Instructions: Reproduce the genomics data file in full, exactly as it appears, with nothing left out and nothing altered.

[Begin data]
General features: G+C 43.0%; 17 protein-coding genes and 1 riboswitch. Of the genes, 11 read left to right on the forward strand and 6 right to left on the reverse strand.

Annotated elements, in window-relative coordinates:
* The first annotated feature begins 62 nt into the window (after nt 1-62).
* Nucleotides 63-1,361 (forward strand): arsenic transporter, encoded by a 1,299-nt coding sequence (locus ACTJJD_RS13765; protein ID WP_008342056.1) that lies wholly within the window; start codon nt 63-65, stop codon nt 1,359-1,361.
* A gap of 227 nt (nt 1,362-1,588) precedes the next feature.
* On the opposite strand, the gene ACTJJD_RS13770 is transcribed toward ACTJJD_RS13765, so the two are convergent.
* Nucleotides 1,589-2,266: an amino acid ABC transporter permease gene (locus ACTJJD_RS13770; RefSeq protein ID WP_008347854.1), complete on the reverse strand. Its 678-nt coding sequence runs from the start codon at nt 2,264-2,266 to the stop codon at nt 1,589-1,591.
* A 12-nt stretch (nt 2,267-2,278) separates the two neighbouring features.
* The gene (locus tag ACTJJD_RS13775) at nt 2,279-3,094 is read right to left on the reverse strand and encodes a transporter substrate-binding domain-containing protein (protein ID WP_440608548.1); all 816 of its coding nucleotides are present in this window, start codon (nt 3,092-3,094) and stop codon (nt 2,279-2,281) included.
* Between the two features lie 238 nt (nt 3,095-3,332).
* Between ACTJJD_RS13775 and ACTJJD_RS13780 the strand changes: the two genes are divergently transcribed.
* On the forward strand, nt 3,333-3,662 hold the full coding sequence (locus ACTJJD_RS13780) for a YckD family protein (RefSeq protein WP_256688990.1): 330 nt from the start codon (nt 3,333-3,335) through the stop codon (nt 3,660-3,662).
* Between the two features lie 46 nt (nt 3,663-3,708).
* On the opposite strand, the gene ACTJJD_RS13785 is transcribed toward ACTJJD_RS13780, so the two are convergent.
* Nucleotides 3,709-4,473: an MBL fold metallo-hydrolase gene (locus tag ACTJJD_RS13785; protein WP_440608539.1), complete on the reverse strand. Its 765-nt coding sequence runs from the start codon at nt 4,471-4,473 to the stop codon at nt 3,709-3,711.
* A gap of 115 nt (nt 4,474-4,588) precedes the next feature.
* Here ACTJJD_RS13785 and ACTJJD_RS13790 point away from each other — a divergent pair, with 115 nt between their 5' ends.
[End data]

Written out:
General features: G+C 43.0%; 17 protein-coding genes and 1 riboswitch. Of the genes, 11 read left to right on the forward strand and 6 right to left on the reverse strand.

Annotated elements, in window-relative coordinates:
* The first annotated feature begins 62 nt into the window (after nt 1-62).
* Nucleotides 63-1,361 (forward strand): arsenic transporter, encoded by a 1,299-nt coding sequence (locus ACTJJD_RS13765; protein ID WP_008342056.1) that lies wholly within the window; start codon nt 63-65, stop codon nt 1,359-1,361.
* A gap of 227 nt (nt 1,362-1,588) precedes the next feature.
* On the opposite strand, the gene ACTJJD_RS13770 is transcribed toward ACTJJD_RS13765, so the two are convergent.
* Nucleotides 1,589-2,266: an amino acid ABC transporter permease gene (locus ACTJJD_RS13770; RefSeq protein ID WP_008347854.1), complete on the reverse strand. Its 678-nt coding sequence runs from the start codon at nt 2,264-2,266 to the stop codon at nt 1,589-1,591.
* A 12-nt stretch (nt 2,267-2,278) separates the two neighbouring features.
* The gene (locus tag ACTJJD_RS13775) at nt 2,279-3,094 is read right to left on the reverse strand and encodes a transporter substrate-binding domain-containing protein (protein ID WP_440608548.1); all 816 of its coding nucleotides are present in this window, start codon (nt 3,092-3,094) and stop codon (nt 2,279-2,281) included.
* Between the two features lie 238 nt (nt 3,095-3,332).
* Between ACTJJD_RS13775 and ACTJJD_RS13780 the strand changes: the two genes are divergently transcribed.
* On the forward strand, nt 3,333-3,662 hold the full coding sequence (locus ACTJJD_RS13780) for a YckD family protein (RefSeq protein WP_256688990.1): 330 nt from the start codon (nt 3,333-3,335) through the stop codon (nt 3,660-3,662).
* Between the two features lie 46 nt (nt 3,663-3,708).
* On the opposite strand, the gene ACTJJD_RS13785 is transcribed toward ACTJJD_RS13780, so the two are convergent.
* Nucleotides 3,709-4,473: an MBL fold metallo-hydrolase gene (locus tag ACTJJD_RS13785; protein WP_440608539.1), complete on the reverse strand. Its 765-nt coding sequence runs from the start codon at nt 4,471-4,473 to the stop codon at nt 3,709-3,711.
* A gap of 115 nt (nt 4,474-4,588) precedes the next feature.
* Here ACTJJD_RS13785 and ACTJJD_RS13790 point away from each other — a divergent pair, with 115 nt between their 5' ends.